Serving, Deserting, Returning 30th Pennsylvania Volunteer Regiment. Library of Congress.
Mark Beatty knew hardship from an early age. His parents, Mary and Silas, sent a young Mark to work as a laborer for Benjamin Good and William Rice. Whatever wage Beatty earned, he sent home to his family. Beatty worked hard and was the family’s only source of income and support aside from the property that they owned. Beatty’s story was not unique, though. Throughout the Civil War, young men like Beatty left their families and their former lives behind as they were thrust into the chaos of war-making. The firing on Fort Sumter in April, 1861 prompted the organizing of Beatty and other men from Lancaster County on June 9 in West Chester, PA. They were mustered into service at Camp Carroll, near Baltimore, on July 22 under the command of General John Dix, and then were moved to McCall’s Reserves Division in September. Beatty, like many others, had volunteered his service to help restore the Union. However, many men joined the army with dreams of heroism. One Civil War veteran described the idea of heroism stating, “The man who does not dread to die or to be mutilated is a lunatic. The man who, dreading these things, still faces them for the sake of duty and honor is a hero.” Beatty likely left his home in Lancaster County in search of this heroism, just like so many of his peers, yet found only death and pain in his path.
In June of 1862, Beatty experienced his first action in the Battle of Mechanicsville, also known as the Battle of Beaver Dam Creek, in Virginia. It was here that Beatty got his first look at the real horrors of war. Wave after wave of Confederate troops stormed their lines, but were repelled by volleys of murderous rounds. A few days after the Battle of Mechanicsville, Beatty saw combat again in the conclusion of the Seven Days battles at Malvern Hill. Lee’s Confederates charged up Malvern Hill, on the crest of which the Union had established a formidable stronghold. Beatty watched as a deafening Union cannonade lit up the sky from atop the hill. When the smoke cleared from the Union artillery, Beatty could see the utter decimation it had caused. Bodies of Confederate soldiers, ripped apart by cannon fire, were unrecognizable as humans. The heroic stories of battle that convinced so many like Beatty to volunteer never materialized in Beatty’s experiences.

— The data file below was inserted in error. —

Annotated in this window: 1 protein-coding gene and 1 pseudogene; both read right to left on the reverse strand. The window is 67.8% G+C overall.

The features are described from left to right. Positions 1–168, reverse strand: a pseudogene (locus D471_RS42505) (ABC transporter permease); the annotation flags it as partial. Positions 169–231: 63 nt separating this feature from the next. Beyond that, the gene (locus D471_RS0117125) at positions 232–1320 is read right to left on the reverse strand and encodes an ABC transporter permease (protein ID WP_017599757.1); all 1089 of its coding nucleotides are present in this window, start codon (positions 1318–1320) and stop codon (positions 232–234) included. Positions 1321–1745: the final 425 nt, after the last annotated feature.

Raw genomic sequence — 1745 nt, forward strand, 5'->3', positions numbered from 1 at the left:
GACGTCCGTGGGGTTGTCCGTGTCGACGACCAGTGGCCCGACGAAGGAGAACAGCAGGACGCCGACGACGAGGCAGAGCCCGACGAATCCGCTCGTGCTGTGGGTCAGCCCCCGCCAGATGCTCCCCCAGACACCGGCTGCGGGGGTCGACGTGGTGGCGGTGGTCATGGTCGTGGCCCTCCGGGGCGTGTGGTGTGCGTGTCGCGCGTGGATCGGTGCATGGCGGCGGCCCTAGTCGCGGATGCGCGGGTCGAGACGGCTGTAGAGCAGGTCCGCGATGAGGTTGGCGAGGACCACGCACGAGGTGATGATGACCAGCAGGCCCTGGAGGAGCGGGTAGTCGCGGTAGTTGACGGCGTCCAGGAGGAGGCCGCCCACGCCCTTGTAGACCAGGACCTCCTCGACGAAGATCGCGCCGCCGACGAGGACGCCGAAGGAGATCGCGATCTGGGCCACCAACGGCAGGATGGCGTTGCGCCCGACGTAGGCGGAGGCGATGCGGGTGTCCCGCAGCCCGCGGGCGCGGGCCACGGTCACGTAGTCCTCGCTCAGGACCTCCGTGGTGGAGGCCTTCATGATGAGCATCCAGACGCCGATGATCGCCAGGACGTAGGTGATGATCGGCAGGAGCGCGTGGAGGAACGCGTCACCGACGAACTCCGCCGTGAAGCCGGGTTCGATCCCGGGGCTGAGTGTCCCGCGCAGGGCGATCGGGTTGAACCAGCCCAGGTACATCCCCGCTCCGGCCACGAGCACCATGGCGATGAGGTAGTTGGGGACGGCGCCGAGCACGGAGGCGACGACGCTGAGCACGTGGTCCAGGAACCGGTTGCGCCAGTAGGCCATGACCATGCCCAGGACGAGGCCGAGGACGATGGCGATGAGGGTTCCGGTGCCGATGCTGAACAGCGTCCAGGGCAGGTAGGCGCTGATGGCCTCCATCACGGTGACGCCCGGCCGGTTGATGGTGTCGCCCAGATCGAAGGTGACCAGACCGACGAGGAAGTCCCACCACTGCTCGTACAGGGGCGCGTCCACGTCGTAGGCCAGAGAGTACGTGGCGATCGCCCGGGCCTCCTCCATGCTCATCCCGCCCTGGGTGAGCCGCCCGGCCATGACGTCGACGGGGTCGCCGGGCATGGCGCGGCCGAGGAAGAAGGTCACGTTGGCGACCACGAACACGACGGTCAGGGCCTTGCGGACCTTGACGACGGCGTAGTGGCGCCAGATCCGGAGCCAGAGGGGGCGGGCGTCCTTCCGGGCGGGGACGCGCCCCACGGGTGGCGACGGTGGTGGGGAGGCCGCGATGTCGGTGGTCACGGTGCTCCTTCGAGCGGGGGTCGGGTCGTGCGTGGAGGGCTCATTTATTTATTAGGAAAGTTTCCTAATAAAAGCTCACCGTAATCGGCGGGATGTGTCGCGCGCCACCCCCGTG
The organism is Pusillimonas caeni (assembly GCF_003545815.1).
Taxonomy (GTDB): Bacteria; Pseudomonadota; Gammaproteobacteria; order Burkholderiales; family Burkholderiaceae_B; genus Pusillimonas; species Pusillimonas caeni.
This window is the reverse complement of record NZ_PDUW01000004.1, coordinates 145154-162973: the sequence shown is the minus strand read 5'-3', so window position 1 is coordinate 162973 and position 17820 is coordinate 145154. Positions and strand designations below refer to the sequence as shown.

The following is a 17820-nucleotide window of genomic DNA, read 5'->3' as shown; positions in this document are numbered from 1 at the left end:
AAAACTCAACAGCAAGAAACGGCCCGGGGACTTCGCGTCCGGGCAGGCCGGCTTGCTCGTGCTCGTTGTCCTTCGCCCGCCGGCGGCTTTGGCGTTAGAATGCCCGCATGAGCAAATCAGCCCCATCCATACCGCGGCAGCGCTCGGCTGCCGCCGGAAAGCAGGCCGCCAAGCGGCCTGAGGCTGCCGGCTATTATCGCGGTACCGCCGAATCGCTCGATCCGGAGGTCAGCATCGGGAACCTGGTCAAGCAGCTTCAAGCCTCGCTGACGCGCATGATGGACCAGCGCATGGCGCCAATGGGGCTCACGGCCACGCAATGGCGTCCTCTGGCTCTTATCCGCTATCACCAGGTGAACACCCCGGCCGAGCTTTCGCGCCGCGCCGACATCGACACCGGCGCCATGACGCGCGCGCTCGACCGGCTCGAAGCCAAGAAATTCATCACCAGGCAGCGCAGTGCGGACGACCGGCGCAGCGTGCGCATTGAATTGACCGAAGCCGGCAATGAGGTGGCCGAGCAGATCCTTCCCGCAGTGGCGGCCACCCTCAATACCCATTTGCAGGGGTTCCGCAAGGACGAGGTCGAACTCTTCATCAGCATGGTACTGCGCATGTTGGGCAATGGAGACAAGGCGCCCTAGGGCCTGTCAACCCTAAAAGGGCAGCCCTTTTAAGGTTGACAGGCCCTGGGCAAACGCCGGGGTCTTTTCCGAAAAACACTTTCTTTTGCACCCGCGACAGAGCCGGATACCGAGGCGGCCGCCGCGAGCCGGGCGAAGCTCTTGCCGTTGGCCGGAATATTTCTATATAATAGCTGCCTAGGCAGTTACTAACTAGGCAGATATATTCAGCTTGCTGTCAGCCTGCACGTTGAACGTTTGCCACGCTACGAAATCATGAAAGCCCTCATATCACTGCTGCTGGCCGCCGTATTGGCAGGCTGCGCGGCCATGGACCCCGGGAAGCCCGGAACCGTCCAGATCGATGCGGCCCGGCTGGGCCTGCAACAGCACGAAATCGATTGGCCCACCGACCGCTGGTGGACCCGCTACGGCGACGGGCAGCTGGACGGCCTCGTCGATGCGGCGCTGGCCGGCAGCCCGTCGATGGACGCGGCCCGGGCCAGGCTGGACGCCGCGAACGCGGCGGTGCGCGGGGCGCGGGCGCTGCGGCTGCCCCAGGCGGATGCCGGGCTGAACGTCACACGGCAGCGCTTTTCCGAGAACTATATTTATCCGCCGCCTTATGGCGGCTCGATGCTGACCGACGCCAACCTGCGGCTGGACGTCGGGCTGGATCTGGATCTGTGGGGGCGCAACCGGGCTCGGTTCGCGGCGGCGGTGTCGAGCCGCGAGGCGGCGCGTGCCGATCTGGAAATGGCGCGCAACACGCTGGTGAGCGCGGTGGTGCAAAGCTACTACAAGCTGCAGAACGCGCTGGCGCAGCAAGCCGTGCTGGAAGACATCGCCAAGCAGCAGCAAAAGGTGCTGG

After witnessing the extreme casualties at the Second Battle of Bull Run on August 29, 1862, Beatty realized that he did not want to continue being a part of this conflict. He wanted to go home. An August 7, 1888 pension record from the War Department makes it apparent that sometime in September or October of 1862, Beatty deserted from the Army. It is unclear what Beatty did during this time. He mostly likely headed home, as he seemingly eluded the authorities. Abraham Lincoln’s March 10, 1863 amnesty proclamation to deserters prompted Beatty’s return to the ranks. There is no record of any formal charges, trial or punishment for his dereliction of duty.